an amateur production in the purest sense of the word.
This is not to say this Pageant is not as good as a
professionally produced production. The word amateur
derides from the Latin word "amator,"
which attributes a love to the work. The truth is
that the Fort Lauderdale Christmas Pageant rivals many
of the productions visiting the Broward Center for the Arts.
Production and casting begins in August with the goal
of producing three weeks of high energy shows in
December. This Pageant is the work of a very large
community starring nearly 1200 volunteers. The
strength of this production is the diversity of the
entertainment brought forth by these people. In the
last two years, the Christmas Pageant rehearsal schedule
has been mired by hurricanes named Frances,
Jeanne, Katrina and Wilma.
The first half of the show featured traditional
Christmas entertainment with contemporary influences.
At one moment the audience is witnessing a Lawrence
Welk inspired winter waltz with a Courier & Ives
backdrop. Two scenes later, the High School Choir
conducts an electronic tribute to Dr. Seuss famous
curmudgeon, the Grinch. The first act concluded with
a fire cracker finale which featured Gospel singer Rose
Tennie, a veteran from the Chicago music scene.
The second act strives for a deeper meaning when it
presents the life, death and resurrection of Jesus.
Divided by seven scenes, this act rivals the cinematic
biblical epics produced by Cecil B. DeMille. In
particular the Marketplace Scene features an upbeat
song ("Sing Hallelujah!") sung by the cast of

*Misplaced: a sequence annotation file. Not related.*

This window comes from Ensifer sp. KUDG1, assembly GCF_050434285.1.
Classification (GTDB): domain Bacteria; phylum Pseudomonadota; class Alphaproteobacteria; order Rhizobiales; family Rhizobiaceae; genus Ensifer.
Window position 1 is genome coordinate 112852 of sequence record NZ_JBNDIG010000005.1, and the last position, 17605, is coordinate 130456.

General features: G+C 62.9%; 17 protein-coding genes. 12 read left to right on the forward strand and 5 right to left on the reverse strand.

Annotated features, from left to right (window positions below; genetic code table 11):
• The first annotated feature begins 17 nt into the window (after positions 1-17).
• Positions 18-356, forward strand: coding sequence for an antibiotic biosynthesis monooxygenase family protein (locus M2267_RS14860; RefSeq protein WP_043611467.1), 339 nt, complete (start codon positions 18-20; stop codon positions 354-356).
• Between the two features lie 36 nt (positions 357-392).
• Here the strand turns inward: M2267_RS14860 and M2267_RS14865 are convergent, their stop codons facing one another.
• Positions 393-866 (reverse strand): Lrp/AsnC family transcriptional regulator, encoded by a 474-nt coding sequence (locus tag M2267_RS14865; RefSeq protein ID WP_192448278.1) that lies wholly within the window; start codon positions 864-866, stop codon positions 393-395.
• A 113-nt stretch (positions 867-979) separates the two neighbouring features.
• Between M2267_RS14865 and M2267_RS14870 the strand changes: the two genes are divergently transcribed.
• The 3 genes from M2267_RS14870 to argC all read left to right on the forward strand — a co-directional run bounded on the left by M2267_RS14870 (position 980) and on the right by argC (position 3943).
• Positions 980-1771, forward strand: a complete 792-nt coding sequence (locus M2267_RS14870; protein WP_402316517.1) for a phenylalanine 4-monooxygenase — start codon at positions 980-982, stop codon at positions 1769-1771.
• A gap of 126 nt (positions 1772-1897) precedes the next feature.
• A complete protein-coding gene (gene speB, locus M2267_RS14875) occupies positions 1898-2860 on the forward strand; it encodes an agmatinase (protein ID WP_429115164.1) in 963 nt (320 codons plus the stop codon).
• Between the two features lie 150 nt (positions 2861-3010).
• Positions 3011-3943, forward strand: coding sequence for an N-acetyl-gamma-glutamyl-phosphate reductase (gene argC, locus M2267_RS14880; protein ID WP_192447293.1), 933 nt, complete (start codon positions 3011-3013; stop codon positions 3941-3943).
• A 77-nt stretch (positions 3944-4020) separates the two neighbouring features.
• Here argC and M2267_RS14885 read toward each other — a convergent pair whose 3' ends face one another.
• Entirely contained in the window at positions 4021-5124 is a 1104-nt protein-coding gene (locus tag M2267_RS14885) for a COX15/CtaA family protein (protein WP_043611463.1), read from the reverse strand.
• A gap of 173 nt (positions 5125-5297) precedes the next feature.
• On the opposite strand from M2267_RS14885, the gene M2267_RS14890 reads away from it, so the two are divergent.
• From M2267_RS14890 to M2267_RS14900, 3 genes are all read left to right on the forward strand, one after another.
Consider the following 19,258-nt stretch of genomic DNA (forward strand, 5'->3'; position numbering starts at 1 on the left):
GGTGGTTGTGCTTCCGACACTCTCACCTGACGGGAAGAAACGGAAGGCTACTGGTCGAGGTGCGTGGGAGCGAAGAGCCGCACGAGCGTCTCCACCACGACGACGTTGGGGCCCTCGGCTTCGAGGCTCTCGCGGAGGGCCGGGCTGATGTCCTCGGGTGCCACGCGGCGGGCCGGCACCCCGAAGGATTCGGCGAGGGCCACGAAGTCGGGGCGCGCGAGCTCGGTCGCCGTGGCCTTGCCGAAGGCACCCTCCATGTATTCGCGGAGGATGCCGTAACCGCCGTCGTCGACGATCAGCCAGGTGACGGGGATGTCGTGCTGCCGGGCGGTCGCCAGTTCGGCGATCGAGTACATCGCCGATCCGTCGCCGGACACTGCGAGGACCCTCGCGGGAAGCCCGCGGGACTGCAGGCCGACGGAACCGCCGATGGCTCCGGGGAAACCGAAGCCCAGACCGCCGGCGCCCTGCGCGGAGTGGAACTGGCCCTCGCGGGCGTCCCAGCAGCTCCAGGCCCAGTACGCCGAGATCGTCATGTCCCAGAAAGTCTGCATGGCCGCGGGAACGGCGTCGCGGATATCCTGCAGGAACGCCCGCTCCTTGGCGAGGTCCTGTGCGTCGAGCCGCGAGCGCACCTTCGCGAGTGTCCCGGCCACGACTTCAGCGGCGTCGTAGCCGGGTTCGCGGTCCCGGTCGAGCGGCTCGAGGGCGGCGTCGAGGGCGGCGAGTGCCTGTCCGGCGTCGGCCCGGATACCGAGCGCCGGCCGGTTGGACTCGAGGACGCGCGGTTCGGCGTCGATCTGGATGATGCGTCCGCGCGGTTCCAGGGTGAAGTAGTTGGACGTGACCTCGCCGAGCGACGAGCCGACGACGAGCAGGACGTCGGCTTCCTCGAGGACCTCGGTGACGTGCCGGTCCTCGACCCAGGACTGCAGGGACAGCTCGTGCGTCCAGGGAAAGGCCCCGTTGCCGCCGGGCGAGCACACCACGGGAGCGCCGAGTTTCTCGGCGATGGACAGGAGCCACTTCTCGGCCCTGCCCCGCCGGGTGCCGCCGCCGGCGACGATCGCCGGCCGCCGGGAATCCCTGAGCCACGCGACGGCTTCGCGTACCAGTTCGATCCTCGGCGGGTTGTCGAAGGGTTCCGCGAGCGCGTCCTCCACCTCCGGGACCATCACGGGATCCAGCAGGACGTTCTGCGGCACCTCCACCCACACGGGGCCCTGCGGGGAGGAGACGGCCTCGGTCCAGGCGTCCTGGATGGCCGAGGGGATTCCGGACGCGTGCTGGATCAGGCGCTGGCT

hundreds. While performing this number, the cast is
costumed in Jerusalem attire circa 33AD and escort
live donkeys, goats and big camels.
The Second Act features some emotional moments. One
quiet moment featured Audley Willacey singing "Watch
the Lamb" to a young Shepard boy who has lost his
sheep. This poignant scene occurs moments before
Jesus is nailed to the cross. Of course the
resurrection of Jesus becomes a spine tingling moment.
While attending the Dillard School of Performing Arts,
I was fortunate enough to be involved in two major
musicals at Parker Playhouse. My first musical was
"The King and I" which featured Deerfield's own
Anita Nelson and Jeff Crevier as the King of Siam. The
following year Lorie Parento became Dolly Levi in
"Hello, Dolly!", Dillard's last show at Parker
Playhouse. Through the years I lost track of Jeff and
Lorie, only to discover they work locally creating
this exceptional Fort Lauderdale Christmas Pageant.
While seating is scare, tickets can be found by
calling (954) 527-6800 or visit the website
If you miss the live performance,
you can see a taping
on your local
PBS station on Christmas Eve!